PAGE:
North Korea: A Neglected Human Rights Crisis
Olivia Enos /
North Korea has been making headlines for its threats of preemptive nuclear attacks on the United States. In addition to North Korea’s belligerent military actions, the international community cannot turn a blind eye to the regime’s appalling record of human rights violations and its economic stagnation resulting from three generations of dictatorial reign.
While some speculate that change is afoot, Kim Jong-un’s recent actions offer little hope of reform. The “Hermit Kingdom” remains closed to the outside world as a defense against the contagion of foreign influence. A slowly increasing flow of information is opening North Koreans’ eyes to the outside world while simultaneously allowing the western world brief glimpses into the shrouded regime. But a few Instagram photos are incapable of telling the whole story.
Fortunately, a few defectors from North Korea have been willing to speak. Shin Dong-hyuk has put a face to the perilous plight of North Korean’s imprisoned in our modern day equivalent of the Soviet gulag. Born into prison camp life, Shin is one of few to escape, and his story has touched many.
Fear and hunger are the defining emotions that dominate North Koreans’ lives. Shin recalls the pang of hunger as a familiar feeling that led him to betray his mother and brother in the camp, ultimately leading to their execution before the young boy’s eyes. He felt no remorse until much later in life, and says he did it for food, a reward that he ultimately did not receive.
In desperation, some Koreans have resorted to the unthinkable, even going so far as cannibalism. Contrary to popular belief, food shortages did not end with the 1990s famine that took the lives of over a million Koreans, but continue today, where widespread hunger plagues the peninsula.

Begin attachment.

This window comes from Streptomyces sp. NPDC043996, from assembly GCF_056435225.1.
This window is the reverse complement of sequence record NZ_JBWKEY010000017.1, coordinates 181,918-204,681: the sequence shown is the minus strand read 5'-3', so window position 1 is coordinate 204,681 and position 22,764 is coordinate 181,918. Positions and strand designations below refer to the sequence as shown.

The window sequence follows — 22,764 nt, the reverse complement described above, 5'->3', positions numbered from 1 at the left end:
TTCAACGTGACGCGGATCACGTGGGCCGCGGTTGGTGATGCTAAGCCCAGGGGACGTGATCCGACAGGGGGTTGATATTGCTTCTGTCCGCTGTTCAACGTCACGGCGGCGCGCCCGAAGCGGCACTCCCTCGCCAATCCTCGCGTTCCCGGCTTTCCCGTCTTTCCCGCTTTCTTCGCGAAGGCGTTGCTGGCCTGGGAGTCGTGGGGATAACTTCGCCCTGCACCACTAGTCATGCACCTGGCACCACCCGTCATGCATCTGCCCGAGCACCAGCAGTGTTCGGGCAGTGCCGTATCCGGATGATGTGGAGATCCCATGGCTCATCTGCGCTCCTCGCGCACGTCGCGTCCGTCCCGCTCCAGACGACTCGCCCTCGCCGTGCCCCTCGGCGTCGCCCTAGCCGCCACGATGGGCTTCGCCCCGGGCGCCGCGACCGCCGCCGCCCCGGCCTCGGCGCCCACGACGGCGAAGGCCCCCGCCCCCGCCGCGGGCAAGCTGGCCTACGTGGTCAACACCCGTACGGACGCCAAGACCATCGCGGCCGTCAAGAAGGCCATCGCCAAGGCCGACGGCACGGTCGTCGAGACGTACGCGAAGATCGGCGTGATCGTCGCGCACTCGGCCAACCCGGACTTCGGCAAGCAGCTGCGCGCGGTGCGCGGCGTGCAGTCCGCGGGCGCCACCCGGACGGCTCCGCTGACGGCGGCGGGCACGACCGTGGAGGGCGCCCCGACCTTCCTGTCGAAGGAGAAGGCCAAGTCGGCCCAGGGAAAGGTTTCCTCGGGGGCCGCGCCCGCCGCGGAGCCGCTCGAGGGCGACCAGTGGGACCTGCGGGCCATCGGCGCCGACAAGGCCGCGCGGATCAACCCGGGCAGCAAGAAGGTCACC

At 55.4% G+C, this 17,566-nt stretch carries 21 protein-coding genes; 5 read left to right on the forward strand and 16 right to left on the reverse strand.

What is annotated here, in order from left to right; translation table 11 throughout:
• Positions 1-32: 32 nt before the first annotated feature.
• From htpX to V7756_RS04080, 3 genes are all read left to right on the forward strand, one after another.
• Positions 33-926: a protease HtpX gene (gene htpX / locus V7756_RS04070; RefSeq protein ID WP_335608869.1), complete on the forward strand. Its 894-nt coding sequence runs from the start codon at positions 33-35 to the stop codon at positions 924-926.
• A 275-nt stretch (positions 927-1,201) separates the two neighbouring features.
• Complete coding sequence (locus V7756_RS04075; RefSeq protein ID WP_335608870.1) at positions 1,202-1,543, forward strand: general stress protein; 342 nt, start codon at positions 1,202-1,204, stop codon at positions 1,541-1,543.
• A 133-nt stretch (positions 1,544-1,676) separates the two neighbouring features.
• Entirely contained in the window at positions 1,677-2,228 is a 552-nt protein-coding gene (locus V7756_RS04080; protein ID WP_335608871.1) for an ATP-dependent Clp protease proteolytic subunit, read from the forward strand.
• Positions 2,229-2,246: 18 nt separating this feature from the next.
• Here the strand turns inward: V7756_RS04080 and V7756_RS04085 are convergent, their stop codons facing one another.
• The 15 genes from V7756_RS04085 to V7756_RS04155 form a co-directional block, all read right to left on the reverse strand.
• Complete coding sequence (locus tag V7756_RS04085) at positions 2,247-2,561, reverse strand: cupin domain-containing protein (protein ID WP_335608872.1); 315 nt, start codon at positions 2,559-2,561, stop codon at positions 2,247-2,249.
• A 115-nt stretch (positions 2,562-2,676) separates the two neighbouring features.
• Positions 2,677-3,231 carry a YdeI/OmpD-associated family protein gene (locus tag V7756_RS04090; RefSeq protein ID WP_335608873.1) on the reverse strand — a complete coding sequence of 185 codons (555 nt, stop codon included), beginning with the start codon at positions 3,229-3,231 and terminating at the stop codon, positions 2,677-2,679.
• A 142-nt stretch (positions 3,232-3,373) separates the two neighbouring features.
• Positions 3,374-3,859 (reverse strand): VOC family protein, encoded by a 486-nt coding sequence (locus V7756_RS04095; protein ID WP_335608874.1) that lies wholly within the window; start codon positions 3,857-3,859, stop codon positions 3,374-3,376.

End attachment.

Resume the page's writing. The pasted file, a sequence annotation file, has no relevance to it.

But Shin’s ordeal is not unique. The average North Korean is forced to attend multiple “organizational” government-instituted propaganda sessions per week. And the life of a North Korean is coordinated, cradle to grave, by the government. Children learn that everything they receive is a gift from the “Dear Leader.”
The average North Korean citizen has no access to news agencies that provide alternative perspectives. Instead, the regime force feeds them information through government-run media. The Internet is not available to North Koreans; thus, blogs, Twitter, Facebook, and even Google are foreign to a North Korean citizen. To criticize the government is to put oneself and one’s family in imminent danger. Simply criticizing the government can result in three generations being sent to the gulag for the “crime” of one family member.
Despite western knowledge of prison camps, religious persecution, food shortages, and the widespread suppression of basic human liberties, North Koreans are rarely granted refugee or asylum status in the U.S. Since the North Korean Human Rights Act was passed in 2004, only 122 North Koreans have been granted legal status in the U.S., with a minimal number granted asylum or refugee status.
Many experts speculate that the U.S. does not grant refugee status because all North Koreans are given automatic citizenship upon their arrival in South Korea. But defectors from North Korea are rarely able to directly enter South Korea because border security is strictly monitored between the two countries. Instead, asylum seekers must risk a perilous journey of thousands of miles through China, Mongolia, or Southeast Asia to reach South Korea.
While an estimated 20,000 to 30,000 defectors from North Korea reside within South Korea, countless others are in hiding in China or forced to go to Southeast Asia. Various aid organizations have provided support, but many people remain caught in the middle, either as stateless individuals in China, trafficking victims across Southeast Asia, or as a citizen in a country utterly foreign to them.
Even though U.N. sanctions were recently increased, their effects are negligible since sanctions are rarely enforced by China. It’s time to hit North Korea where it really hurts, at its expansive network that props up the regime and enables it to perpetuate its large scale campaign against its people.
North Korea is our modern-day horror story. History should prompt us to act and not repeat the mistakes of the past. The present spotlight on the regime should remind the international community that North Korea is not just a hypothetical security threat to the outside world, it is also a threat to itself. Without serious actions that provide a cushion for the people of North Korea, there is little hope for a peaceful resettlement once the regime falls.